A few weeks back, krebonsecurity.com published a great post called This is Why People Fear the ‘Internet of Things’. The article describes a pretty disturbing practice in Foscam’s newer cameras with “P2P support”. Auspiciously this feature is to allow non-technical users to access their cameras remotely without having to do any firewall configuration, which is all well and good. But, it seems, if you ARE a technical user and opt to turn this feature off… it doesn’t actually turn off!
I’m not saying this is necessarily a possible security breach. But the fact that you have to trust a Chinese company (who, apparently, has never thought to hire a single fluent English-speaker to produce its documentation and provide support) to secure their P2P network in a feature you can’t turn off is disturbing. Apparently Foscam has provided a firmware update to at least one user, although I haven’t been able to actually locate it online. So, if this really disturbs you, it looks like you can open a support ticket with them to get the firmware.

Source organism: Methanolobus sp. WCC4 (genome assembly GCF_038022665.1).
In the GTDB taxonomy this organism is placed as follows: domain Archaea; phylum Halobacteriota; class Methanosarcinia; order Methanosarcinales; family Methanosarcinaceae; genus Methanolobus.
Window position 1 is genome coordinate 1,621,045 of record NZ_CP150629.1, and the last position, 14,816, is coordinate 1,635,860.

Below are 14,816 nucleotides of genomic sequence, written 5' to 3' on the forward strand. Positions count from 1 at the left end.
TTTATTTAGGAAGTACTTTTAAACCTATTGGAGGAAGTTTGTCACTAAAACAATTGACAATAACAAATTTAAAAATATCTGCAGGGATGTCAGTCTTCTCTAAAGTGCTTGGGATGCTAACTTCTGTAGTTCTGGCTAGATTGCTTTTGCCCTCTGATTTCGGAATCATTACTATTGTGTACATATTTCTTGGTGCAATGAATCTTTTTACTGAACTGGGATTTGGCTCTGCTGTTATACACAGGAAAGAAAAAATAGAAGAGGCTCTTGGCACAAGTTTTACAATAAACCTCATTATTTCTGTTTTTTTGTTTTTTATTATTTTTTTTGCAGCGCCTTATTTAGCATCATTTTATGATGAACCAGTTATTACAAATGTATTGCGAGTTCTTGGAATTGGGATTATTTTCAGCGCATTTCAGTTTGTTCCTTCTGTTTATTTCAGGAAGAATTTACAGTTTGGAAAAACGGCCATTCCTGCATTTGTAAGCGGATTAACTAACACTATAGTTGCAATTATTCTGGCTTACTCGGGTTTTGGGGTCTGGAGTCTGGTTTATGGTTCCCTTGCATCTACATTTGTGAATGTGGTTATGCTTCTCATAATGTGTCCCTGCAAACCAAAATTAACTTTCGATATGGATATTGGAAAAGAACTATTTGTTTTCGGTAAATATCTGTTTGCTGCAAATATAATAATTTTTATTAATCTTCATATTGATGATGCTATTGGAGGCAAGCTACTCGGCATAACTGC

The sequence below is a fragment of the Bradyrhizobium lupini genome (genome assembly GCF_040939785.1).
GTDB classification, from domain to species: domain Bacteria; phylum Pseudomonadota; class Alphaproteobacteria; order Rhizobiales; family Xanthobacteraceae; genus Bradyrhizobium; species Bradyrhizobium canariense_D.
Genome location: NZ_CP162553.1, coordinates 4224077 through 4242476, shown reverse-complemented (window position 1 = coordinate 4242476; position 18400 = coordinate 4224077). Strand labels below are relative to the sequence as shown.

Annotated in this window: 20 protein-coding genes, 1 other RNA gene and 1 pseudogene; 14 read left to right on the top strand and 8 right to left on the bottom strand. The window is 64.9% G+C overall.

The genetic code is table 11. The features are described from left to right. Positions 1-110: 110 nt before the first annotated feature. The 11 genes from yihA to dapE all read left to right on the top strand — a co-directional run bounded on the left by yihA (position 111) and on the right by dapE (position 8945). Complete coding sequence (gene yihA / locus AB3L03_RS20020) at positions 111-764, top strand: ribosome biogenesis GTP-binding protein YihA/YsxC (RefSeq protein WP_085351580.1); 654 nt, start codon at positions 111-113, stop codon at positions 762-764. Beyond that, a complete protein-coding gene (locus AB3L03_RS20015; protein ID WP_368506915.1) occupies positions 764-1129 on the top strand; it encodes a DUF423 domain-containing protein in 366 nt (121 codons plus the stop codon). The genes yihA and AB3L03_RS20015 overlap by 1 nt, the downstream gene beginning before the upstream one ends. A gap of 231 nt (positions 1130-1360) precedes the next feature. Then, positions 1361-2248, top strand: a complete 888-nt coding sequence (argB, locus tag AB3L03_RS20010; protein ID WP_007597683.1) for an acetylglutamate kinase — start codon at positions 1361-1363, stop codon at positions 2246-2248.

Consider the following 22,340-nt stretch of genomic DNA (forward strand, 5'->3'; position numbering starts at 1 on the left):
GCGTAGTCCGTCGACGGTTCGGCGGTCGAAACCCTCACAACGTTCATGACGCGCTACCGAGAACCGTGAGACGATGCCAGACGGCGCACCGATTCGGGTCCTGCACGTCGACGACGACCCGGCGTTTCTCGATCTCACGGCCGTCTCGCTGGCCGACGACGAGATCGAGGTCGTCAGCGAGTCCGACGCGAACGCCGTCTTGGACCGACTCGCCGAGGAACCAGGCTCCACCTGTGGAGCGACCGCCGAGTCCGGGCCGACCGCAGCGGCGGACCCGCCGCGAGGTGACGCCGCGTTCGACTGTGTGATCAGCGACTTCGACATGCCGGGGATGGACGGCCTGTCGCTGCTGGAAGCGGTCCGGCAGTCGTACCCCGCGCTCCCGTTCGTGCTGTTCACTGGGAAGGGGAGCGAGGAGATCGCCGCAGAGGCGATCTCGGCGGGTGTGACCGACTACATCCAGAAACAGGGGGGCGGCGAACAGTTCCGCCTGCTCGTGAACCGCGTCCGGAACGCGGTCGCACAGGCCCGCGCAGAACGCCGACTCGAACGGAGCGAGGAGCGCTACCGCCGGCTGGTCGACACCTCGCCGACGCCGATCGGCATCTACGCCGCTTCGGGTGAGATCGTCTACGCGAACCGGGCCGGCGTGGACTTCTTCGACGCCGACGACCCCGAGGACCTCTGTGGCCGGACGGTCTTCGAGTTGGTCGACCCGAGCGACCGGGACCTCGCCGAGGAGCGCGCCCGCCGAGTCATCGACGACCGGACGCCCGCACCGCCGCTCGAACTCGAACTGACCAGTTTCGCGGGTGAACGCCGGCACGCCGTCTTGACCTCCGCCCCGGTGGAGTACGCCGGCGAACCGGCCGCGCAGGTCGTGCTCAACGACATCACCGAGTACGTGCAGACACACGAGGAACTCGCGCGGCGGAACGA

To find out if you’re actually affected by this issue, krebonsecurity.com helpfully links to this Lifehacker post to monitor your own network. I’ve used WireShark on my own network to check out traffic from my cameras, confirming that my (non-P2P cameras) are not making these extraneous out-of-network calls. The trick was to use a filter like this to only monitor traffic from my various cameras:
ip.src == 192.168.0.55 || ip.dst == 192.168.0.55 || ip.src==192.168.0.56 || ip.dst == 192.168.0.56 || ip.src==192.168.0.57 || ip.dst == 192.168.0.57 || ip.src==192.168.0.58 || ip.dst == 192.168.0.58
As you can see, the only network traffic from the cameras is to my PC (which is the video data flow to my Blue Iris installation):
While it’s a bit of a shady practice to have a “turn off” option in their UI that doesn’t work, I still wouldn’t recommend avoiding Foscam altogether; they’re still pretty great cameras for the money, and it’s most likely not done for nefarious purposes. That said, I have started looking for other possible solutions, and recently purchased this micro-camera for Raspberry Pi to try out creating my own security camera solution. I’ll do another post when/if that effort works out!